Re: SCO: "thread creation is about a thousand times faster than on

From: Linus Torvalds (
Date: Sun Aug 27 2000 - 21:26:42 EST

In article <>,
Mitchell Blank Jr <> wrote:
>Mark Kettenis wrote:
>> Grumble... and I suppose a failed execve() needs to return an error
>> to that one thread, but a succesful one needs to atomically destroy all
>> the other threads... And HOW is this supposed to be implemented?
>> Well, that isn't explicitly demanded by the standard, but I don't
>> thing any other behaviour would make much sense.
>Well I guess we'll need a per-thread-group execve semaphore to keep multiple
>threads from execve'ing on different CPUs.

Oh, Gods. NO!

Linux actually has well-defined semantics for "execve()" in a thread.
They are very simple:

 - the thread executes the execve().

Got it? I know it's a radical idea, but hey, it makes sense to me. I
asked myself the question "What should execve() do inside a thread?",
and the voices in my head told me that "It should execve() the program
it asked for, stupid".

I always follow the voices in my head. They tend to be right, most of
the time.

Anyway, somebody else asked "Well, what about the other threads?", and
th evoices in my head said "Oh, do they want to execve() too? Sure, they
can do that if they want to".

Stunningly simple.

The fact that POSIX seems to have trouble with this, is purely due to
POSIX. Please don't think that execve() is somehow "hard" to do. It's
exactly the same case as it always has been. The process drops the old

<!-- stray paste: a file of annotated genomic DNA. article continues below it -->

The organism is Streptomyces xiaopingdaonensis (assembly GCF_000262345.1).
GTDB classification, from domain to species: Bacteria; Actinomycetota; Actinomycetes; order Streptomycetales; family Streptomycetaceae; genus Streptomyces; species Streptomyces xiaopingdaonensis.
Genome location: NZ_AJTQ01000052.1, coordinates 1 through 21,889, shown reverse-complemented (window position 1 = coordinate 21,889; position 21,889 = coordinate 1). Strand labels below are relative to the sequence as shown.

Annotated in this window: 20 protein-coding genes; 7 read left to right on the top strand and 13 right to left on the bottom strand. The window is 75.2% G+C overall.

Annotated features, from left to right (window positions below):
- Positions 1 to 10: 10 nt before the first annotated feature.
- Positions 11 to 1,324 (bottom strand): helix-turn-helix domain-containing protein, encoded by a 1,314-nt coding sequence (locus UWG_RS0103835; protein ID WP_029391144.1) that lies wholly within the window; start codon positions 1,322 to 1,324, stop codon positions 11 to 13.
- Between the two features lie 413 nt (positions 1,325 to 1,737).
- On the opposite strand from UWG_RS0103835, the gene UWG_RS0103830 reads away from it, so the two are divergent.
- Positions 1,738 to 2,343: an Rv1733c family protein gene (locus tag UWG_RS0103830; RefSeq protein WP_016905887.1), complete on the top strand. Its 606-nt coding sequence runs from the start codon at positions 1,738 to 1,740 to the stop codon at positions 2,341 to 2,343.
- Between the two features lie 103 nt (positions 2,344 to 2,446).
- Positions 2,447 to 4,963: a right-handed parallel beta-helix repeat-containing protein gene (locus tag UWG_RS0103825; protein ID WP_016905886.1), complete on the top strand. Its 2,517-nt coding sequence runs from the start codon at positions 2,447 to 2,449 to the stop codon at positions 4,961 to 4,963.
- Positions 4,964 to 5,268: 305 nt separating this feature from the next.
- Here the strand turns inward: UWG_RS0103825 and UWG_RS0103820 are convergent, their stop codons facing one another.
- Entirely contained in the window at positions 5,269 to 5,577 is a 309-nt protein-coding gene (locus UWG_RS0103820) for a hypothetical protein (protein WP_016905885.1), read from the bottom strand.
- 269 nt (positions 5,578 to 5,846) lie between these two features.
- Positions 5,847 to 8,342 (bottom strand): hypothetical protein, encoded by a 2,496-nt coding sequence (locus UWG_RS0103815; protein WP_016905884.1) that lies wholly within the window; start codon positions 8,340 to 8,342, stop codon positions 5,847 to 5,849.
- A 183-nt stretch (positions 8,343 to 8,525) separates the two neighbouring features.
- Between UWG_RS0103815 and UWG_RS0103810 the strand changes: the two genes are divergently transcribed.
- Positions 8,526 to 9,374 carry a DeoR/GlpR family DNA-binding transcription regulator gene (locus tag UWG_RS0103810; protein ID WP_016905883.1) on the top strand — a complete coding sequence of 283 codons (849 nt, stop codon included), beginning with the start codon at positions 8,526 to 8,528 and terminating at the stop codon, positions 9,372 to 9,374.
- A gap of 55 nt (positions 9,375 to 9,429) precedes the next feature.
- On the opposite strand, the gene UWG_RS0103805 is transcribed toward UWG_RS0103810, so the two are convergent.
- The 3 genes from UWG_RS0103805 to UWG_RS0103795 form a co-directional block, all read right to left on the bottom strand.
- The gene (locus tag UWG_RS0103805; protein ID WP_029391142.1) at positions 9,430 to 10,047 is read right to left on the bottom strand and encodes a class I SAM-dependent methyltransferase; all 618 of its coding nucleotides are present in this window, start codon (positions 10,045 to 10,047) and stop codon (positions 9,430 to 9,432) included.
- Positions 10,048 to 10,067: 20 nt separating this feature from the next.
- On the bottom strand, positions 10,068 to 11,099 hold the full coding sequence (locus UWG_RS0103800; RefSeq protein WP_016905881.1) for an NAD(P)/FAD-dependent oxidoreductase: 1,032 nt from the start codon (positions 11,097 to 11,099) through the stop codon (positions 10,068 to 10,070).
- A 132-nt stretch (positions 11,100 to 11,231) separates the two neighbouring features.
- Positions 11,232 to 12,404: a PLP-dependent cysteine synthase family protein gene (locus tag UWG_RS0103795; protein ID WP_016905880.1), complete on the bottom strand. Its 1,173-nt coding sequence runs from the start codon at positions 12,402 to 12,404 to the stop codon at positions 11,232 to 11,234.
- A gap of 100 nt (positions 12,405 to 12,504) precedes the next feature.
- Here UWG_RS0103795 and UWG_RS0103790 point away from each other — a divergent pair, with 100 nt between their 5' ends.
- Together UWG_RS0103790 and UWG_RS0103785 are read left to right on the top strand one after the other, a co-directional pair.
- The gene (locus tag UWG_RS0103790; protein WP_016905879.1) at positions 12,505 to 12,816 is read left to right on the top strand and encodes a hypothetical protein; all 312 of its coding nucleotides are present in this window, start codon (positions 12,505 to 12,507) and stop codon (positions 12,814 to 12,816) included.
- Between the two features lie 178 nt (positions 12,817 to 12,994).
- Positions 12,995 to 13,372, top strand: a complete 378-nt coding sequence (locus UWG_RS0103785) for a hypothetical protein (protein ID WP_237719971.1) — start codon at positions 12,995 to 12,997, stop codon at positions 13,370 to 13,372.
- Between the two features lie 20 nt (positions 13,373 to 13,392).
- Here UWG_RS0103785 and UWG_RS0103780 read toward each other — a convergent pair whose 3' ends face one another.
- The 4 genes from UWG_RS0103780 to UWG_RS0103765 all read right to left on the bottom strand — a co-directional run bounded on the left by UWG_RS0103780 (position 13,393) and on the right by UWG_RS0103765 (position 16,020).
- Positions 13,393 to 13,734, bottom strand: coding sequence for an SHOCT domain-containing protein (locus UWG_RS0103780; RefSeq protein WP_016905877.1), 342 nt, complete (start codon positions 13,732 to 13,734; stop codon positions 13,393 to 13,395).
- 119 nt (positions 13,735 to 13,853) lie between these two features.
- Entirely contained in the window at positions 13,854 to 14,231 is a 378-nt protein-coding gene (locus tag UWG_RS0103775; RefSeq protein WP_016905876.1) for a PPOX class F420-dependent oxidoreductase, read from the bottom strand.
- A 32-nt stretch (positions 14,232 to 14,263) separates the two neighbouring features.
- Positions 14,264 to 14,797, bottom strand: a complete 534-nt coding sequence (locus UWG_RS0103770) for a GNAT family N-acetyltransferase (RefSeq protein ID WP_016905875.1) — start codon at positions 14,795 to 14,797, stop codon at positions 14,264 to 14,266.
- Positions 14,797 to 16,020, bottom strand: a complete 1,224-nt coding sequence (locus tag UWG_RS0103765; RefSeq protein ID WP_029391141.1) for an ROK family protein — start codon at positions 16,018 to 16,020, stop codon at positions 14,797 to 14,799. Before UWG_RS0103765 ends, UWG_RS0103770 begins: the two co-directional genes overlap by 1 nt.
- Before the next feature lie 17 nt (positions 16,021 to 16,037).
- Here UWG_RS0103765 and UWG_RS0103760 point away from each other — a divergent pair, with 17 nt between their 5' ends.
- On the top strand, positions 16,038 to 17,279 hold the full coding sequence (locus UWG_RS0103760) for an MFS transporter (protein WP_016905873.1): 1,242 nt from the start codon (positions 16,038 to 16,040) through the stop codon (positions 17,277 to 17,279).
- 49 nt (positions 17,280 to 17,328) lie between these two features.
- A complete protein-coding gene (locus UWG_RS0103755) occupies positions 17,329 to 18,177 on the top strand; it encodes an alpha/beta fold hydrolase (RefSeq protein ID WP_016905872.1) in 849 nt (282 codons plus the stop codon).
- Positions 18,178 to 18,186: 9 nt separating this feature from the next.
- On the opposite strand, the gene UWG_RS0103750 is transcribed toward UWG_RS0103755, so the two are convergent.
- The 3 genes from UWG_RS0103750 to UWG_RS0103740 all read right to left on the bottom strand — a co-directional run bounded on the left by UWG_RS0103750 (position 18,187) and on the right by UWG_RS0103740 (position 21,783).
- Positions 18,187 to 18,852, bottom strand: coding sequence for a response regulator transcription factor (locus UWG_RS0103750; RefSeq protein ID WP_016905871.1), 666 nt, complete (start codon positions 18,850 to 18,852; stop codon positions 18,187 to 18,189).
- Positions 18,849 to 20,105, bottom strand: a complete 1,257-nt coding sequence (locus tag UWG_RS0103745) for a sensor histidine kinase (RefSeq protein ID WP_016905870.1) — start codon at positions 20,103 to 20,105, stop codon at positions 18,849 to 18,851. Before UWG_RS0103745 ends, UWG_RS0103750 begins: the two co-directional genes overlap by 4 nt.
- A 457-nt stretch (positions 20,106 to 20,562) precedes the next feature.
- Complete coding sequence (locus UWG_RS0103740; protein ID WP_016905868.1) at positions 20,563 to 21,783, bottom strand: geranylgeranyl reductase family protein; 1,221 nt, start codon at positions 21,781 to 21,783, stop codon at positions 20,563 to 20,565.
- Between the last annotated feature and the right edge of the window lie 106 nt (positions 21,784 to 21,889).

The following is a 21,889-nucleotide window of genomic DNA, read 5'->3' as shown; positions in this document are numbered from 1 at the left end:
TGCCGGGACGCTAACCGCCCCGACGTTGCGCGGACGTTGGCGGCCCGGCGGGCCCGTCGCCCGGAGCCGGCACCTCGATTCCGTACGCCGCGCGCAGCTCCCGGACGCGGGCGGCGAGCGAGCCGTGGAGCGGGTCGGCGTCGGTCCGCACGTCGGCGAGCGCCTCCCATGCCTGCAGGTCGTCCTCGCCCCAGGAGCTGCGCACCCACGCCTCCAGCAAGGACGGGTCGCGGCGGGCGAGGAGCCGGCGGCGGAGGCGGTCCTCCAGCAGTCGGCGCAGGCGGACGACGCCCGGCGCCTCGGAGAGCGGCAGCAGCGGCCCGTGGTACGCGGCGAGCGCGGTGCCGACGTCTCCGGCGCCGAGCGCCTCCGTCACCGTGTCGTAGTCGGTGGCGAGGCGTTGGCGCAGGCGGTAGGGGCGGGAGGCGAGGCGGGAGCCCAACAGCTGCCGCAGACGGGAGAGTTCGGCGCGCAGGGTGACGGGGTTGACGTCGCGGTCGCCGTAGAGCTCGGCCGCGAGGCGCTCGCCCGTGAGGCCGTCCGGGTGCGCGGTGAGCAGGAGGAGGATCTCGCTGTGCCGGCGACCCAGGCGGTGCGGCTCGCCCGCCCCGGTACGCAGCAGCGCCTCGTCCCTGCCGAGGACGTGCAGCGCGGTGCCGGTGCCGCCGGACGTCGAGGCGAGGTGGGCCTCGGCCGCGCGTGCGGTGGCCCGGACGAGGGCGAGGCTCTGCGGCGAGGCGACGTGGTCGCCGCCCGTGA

VM context (other threads can continue to use it - why not?) and assumes
a new one. Simple.

No semaphores needed.

Now, if the question is "Ok, I'm a POSIX thread, and I want the stupid
POSIX behaviour where an execve() kills all other threads", then you
have to do it by hand. Something like "kill all other threads, and then
do the execve". It's not rocket science.

Anyway, I personally think that it is
 (a) meaningful
 (b) sensible
 (c) unambiguous
to have a threaded program where one thread executes a new process.
That thread will become the new proces, all the other threads will be
utterly, completely and totally unaffected by the fact that one thread
decided to do something else.

Why would you ever do something like this? Imagine that you're a server,
and you have the "one thread per connection" approach to life. Further,
imagine that the connection asks you to execute perl. So you do so.

                Linus "threads aren't as perverse
                        as POSIX has made them" Torvalds
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